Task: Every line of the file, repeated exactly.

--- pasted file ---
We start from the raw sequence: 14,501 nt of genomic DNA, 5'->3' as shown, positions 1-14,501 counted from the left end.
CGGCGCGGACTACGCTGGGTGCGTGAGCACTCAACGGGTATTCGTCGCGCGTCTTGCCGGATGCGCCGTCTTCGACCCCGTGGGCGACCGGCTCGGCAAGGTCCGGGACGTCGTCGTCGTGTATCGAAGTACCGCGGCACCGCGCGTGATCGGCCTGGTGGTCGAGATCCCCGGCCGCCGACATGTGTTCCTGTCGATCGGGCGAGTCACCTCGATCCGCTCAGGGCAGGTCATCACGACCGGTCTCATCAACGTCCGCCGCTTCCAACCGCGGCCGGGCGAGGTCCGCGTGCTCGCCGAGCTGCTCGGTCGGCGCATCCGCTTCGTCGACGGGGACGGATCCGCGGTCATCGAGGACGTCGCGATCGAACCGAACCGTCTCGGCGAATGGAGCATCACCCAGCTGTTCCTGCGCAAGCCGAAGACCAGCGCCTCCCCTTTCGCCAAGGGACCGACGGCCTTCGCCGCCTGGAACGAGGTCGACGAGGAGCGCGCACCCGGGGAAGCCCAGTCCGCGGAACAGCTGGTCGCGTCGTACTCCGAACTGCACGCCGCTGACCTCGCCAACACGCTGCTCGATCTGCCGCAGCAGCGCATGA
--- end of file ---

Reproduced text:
We start from the raw sequence: 14,501 nt of genomic DNA, 5'->3' as shown, positions 1-14,501 counted from the left end.
CGGCGCGGACTACGCTGGGTGCGTGAGCACTCAACGGGTATTCGTCGCGCGTCTTGCCGGATGCGCCGTCTTCGACCCCGTGGGCGACCGGCTCGGCAAGGTCCGGGACGTCGTCGTCGTGTATCGAAGTACCGCGGCACCGCGCGTGATCGGCCTGGTGGTCGAGATCCCCGGCCGCCGACATGTGTTCCTGTCGATCGGGCGAGTCACCTCGATCCGCTCAGGGCAGGTCATCACGACCGGTCTCATCAACGTCCGCCGCTTCCAACCGCGGCCGGGCGAGGTCCGCGTGCTCGCCGAGCTGCTCGGTCGGCGCATCCGCTTCGTCGACGGGGACGGATCCGCGGTCATCGAGGACGTCGCGATCGAACCGAACCGTCTCGGCGAATGGAGCATCACCCAGCTGTTCCTGCGCAAGCCGAAGACCAGCGCCTCCCCTTTCGCCAAGGGACCGACGGCCTTCGCCGCCTGGAACGAGGTCGACGAGGAGCGCGCACCCGGGGAAGCCCAGTCCGCGGAACAGCTGGTCGCGTCGTACTCCGAACTGCACGCCGCTGACCTCGCCAACACGCTGCTCGATCTGCCGCAGCAGCGCATGA